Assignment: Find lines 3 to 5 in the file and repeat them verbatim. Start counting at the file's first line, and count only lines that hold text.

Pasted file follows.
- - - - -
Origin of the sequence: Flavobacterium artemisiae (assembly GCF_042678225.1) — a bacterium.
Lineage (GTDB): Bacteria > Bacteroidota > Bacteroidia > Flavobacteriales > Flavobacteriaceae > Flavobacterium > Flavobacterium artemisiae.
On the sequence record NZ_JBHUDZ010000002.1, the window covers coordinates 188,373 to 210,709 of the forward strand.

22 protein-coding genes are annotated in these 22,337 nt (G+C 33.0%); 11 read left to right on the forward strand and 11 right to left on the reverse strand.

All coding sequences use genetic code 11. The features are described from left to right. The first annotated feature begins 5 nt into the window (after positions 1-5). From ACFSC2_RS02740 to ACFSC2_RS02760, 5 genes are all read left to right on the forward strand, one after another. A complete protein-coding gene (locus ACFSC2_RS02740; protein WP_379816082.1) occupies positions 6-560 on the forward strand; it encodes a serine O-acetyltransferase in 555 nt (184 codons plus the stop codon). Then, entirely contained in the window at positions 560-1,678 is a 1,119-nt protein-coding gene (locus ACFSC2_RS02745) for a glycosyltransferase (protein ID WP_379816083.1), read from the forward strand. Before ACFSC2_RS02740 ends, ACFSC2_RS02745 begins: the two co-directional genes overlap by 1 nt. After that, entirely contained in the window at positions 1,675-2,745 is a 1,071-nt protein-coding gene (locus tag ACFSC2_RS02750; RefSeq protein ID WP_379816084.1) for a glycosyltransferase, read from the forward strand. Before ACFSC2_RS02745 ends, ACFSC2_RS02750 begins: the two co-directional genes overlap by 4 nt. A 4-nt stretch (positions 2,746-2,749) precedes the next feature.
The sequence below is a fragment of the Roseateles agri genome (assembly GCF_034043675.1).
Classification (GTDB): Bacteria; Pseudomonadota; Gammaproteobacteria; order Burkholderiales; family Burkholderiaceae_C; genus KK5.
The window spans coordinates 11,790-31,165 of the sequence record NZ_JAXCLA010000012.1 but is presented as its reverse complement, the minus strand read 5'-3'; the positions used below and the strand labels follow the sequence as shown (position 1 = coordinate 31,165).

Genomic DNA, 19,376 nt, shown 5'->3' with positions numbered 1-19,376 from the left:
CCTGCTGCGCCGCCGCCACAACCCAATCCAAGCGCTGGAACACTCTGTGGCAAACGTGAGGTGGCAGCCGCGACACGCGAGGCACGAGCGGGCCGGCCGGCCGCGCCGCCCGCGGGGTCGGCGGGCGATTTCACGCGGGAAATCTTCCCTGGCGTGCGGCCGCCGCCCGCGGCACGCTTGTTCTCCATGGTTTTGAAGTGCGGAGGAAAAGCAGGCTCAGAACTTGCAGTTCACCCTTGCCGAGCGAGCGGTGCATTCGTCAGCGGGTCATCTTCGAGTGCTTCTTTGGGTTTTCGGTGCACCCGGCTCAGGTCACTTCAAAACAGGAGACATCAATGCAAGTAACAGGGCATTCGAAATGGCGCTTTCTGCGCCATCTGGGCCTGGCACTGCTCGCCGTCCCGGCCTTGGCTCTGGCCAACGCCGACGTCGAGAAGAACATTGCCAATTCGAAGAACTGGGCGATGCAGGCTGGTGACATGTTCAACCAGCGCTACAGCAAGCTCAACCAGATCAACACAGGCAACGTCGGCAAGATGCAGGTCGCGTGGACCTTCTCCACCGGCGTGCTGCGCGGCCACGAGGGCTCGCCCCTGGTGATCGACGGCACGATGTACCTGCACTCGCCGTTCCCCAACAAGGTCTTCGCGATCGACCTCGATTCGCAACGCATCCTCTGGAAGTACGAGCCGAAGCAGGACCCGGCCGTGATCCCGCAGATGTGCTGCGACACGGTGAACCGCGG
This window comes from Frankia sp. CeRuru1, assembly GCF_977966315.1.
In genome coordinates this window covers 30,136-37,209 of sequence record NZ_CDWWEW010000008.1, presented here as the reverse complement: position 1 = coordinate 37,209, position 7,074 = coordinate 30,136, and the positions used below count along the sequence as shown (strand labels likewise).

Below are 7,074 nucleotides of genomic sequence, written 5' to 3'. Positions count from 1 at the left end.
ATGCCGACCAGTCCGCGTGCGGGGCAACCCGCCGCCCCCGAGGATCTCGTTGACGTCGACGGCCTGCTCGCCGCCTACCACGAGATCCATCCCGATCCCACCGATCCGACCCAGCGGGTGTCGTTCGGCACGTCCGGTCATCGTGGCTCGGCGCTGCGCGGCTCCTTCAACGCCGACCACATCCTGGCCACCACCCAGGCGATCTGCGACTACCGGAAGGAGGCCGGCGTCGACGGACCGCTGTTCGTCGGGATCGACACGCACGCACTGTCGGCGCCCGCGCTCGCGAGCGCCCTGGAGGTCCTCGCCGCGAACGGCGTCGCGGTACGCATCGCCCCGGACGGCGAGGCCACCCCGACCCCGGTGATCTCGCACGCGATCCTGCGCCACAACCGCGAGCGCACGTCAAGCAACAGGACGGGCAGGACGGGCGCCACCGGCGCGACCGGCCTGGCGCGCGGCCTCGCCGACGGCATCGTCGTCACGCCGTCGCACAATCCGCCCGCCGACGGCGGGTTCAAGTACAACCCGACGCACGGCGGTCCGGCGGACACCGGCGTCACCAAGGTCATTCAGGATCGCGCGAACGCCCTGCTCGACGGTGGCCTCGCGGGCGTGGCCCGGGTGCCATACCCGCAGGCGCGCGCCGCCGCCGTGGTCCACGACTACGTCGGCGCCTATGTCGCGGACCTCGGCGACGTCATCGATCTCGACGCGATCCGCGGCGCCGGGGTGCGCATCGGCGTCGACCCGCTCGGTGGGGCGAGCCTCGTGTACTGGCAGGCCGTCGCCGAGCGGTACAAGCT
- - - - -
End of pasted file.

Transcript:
On the sequence record NZ_JBHUDZ010000002.1, the window covers coordinates 188,373 to 210,709 of the forward strand.

22 protein-coding genes are annotated in these 22,337 nt (G+C 33.0%); 11 read left to right on the forward strand and 11 right to left on the reverse strand.

All coding sequences use genetic code 11. The features are described from left to right. The first annotated feature begins 5 nt into the window (after positions 1-5). From ACFSC2_RS02740 to ACFSC2_RS02760, 5 genes are all read left to right on the forward strand, one after another. A complete protein-coding gene (locus ACFSC2_RS02740; protein WP_379816082.1) occupies positions 6-560 on the forward strand; it encodes a serine O-acetyltransferase in 555 nt (184 codons plus the stop codon). Then, entirely contained in the window at positions 560-1,678 is a 1,119-nt protein-coding gene (locus ACFSC2_RS02745) for a glycosyltransferase (protein ID WP_379816083.1), read from the forward strand. Before ACFSC2_RS02740 ends, ACFSC2_RS02745 begins: the two co-directional genes overlap by 1 nt. After that, entirely contained in the window at positions 1,675-2,745 is a 1,071-nt protein-coding gene (locus tag ACFSC2_RS02750; RefSeq protein ID WP_379816084.1) for a glycosyltransferase, read from the forward strand. Before ACFSC2_RS02745 ends, ACFSC2_RS02750 begins: the two co-directional genes overlap by 4 nt. A 4-nt stretch (positions 2,746-2,749) precedes the next feature.